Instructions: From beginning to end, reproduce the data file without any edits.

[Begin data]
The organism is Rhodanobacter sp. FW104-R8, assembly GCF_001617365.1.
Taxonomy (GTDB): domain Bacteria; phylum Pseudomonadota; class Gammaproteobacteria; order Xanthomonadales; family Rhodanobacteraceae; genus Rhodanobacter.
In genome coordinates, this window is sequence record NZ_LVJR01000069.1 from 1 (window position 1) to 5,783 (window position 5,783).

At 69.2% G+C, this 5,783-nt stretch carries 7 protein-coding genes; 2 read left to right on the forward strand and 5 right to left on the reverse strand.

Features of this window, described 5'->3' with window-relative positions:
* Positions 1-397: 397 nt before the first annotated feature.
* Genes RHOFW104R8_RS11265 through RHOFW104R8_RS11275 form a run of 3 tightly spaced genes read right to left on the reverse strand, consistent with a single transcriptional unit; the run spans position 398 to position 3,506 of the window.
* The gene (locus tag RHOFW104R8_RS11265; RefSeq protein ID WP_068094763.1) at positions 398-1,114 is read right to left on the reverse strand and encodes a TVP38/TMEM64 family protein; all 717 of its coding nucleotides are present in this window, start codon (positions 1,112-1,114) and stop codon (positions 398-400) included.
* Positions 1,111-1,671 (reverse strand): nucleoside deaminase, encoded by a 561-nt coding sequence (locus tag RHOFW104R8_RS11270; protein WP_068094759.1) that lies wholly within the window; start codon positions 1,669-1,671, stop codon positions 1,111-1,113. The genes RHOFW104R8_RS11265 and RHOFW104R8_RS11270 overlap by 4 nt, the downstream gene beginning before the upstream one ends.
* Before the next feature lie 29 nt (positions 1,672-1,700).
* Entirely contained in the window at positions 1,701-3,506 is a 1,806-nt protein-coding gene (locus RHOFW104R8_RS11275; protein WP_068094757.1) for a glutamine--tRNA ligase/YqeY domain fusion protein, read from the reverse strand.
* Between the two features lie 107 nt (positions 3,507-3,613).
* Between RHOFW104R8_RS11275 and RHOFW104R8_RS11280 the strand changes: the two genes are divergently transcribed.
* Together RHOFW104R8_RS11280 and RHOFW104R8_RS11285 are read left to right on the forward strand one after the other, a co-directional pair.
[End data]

The organism is Rhodanobacter sp. FW104-R8, assembly GCF_001617365.1.
Taxonomy (GTDB): domain Bacteria; phylum Pseudomonadota; class Gammaproteobacteria; order Xanthomonadales; family Rhodanobacteraceae; genus Rhodanobacter.
In genome coordinates, this window is sequence record NZ_LVJR01000069.1 from 1 (window position 1) to 5,783 (window position 5,783).

At 69.2% G+C, this 5,783-nt stretch carries 7 protein-coding genes; 2 read left to right on the forward strand and 5 right to left on the reverse strand.

Features of this window, described 5'->3' with window-relative positions:
* Positions 1-397: 397 nt before the first annotated feature.
* Genes RHOFW104R8_RS11265 through RHOFW104R8_RS11275 form a run of 3 tightly spaced genes read right to left on the reverse strand, consistent with a single transcriptional unit; the run spans position 398 to position 3,506 of the window.
* The gene (locus tag RHOFW104R8_RS11265; RefSeq protein ID WP_068094763.1) at positions 398-1,114 is read right to left on the reverse strand and encodes a TVP38/TMEM64 family protein; all 717 of its coding nucleotides are present in this window, start codon (positions 1,112-1,114) and stop codon (positions 398-400) included.
* Positions 1,111-1,671 (reverse strand): nucleoside deaminase, encoded by a 561-nt coding sequence (locus tag RHOFW104R8_RS11270; protein WP_068094759.1) that lies wholly within the window; start codon positions 1,669-1,671, stop codon positions 1,111-1,113. The genes RHOFW104R8_RS11265 and RHOFW104R8_RS11270 overlap by 4 nt, the downstream gene beginning before the upstream one ends.
* Before the next feature lie 29 nt (positions 1,672-1,700).
* Entirely contained in the window at positions 1,701-3,506 is a 1,806-nt protein-coding gene (locus RHOFW104R8_RS11275; protein WP_068094757.1) for a glutamine--tRNA ligase/YqeY domain fusion protein, read from the reverse strand.
* Between the two features lie 107 nt (positions 3,507-3,613).
* Between RHOFW104R8_RS11275 and RHOFW104R8_RS11280 the strand changes: the two genes are divergently transcribed.
* Together RHOFW104R8_RS11280 and RHOFW104R8_RS11285 are read left to right on the forward strand one after the other, a co-directional pair.